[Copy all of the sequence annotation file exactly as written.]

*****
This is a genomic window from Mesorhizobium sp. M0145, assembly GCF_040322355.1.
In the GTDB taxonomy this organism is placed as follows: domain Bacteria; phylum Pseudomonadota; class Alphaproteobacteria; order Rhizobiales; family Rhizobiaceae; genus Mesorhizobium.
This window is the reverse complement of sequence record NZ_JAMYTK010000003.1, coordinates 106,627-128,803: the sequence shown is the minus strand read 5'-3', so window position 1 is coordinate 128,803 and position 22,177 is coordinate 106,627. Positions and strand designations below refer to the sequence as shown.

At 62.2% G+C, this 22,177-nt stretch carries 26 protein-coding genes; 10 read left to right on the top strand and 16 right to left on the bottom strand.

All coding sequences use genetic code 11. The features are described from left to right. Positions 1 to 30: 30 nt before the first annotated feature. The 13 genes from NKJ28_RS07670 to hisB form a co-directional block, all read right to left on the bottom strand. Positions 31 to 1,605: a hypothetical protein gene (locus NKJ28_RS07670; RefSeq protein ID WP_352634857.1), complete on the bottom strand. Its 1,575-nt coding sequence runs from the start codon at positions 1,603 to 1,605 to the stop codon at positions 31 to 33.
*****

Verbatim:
This is a genomic window from Mesorhizobium sp. M0145, assembly GCF_040322355.1.
In the GTDB taxonomy this organism is placed as follows: domain Bacteria; phylum Pseudomonadota; class Alphaproteobacteria; order Rhizobiales; family Rhizobiaceae; genus Mesorhizobium.
This window is the reverse complement of sequence record NZ_JAMYTK010000003.1, coordinates 106,627-128,803: the sequence shown is the minus strand read 5'-3', so window position 1 is coordinate 128,803 and position 22,177 is coordinate 106,627. Positions and strand designations below refer to the sequence as shown.

At 62.2% G+C, this 22,177-nt stretch carries 26 protein-coding genes; 10 read left to right on the top strand and 16 right to left on the bottom strand.

All coding sequences use genetic code 11. The features are described from left to right. Positions 1 to 30: 30 nt before the first annotated feature. The 13 genes from NKJ28_RS07670 to hisB form a co-directional block, all read right to left on the bottom strand. Positions 31 to 1,605: a hypothetical protein gene (locus NKJ28_RS07670; RefSeq protein ID WP_352634857.1), complete on the bottom strand. Its 1,575-nt coding sequence runs from the start codon at positions 1,603 to 1,605 to the stop codon at positions 31 to 33.